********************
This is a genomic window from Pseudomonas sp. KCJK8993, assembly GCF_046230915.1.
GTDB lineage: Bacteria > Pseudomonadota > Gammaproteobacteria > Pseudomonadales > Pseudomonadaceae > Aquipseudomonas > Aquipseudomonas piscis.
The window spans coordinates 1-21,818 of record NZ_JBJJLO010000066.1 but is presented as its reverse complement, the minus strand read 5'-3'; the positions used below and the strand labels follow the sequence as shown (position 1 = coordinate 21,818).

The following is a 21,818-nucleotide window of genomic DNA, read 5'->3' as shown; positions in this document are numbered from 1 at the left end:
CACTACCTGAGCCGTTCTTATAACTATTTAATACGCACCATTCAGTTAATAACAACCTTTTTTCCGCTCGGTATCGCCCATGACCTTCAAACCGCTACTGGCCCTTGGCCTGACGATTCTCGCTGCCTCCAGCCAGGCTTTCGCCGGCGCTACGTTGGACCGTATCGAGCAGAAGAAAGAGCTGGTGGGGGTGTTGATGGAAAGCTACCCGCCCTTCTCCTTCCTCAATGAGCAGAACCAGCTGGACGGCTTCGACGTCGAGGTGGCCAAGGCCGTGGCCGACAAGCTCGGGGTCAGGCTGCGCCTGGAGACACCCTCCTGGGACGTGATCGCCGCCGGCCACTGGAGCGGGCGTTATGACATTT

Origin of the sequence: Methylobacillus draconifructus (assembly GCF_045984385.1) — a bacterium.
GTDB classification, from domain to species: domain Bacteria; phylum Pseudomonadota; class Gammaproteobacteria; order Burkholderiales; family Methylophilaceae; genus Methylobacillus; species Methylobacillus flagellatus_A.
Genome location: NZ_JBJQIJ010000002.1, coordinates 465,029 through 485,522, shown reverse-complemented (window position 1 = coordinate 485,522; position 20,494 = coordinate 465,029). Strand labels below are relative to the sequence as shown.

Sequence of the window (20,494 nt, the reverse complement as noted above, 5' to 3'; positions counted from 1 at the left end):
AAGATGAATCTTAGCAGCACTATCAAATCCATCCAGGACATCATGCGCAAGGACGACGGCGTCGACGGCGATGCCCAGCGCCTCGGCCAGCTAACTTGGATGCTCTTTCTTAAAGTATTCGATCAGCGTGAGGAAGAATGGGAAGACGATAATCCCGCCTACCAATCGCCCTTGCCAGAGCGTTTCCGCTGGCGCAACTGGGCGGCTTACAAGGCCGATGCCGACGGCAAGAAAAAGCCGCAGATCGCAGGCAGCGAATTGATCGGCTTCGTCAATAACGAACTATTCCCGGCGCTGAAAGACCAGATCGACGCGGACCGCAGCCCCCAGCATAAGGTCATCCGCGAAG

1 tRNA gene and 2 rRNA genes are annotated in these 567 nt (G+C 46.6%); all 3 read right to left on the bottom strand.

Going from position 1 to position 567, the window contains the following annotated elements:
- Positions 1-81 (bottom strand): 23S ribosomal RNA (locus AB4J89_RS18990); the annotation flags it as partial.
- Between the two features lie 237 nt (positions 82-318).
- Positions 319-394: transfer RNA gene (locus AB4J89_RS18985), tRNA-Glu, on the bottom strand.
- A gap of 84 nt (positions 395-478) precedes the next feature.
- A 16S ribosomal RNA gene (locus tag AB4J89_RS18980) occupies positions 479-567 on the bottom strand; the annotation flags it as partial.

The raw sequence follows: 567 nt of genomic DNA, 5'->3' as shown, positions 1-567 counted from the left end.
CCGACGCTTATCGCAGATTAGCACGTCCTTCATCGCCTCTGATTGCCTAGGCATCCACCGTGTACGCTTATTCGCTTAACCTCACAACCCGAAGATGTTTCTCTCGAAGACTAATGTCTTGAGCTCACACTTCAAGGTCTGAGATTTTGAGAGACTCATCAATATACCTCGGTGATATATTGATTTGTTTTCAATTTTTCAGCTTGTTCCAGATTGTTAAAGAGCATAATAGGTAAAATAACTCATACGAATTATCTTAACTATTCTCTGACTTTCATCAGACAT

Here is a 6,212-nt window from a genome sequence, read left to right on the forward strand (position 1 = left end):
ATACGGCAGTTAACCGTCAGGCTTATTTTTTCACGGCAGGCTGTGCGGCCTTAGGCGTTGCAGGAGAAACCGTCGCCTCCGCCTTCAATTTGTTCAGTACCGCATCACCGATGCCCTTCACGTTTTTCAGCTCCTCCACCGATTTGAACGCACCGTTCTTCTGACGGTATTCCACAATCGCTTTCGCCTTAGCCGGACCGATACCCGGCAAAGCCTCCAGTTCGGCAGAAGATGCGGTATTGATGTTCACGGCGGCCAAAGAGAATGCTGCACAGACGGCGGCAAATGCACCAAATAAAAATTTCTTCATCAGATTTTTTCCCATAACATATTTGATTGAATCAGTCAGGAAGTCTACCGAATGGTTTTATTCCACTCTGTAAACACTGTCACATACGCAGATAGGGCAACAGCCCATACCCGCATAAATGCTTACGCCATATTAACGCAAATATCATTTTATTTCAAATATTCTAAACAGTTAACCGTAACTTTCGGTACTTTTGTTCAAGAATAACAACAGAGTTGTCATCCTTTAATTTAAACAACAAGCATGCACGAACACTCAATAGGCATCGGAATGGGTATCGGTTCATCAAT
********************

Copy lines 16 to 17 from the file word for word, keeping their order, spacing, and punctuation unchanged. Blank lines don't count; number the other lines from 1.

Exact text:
- A gap of 84 nt (positions 395-478) precedes the next feature.
- A 16S ribosomal RNA gene (locus tag AB4J89_RS18980) occupies positions 479-567 on the bottom strand; the annotation flags it as partial.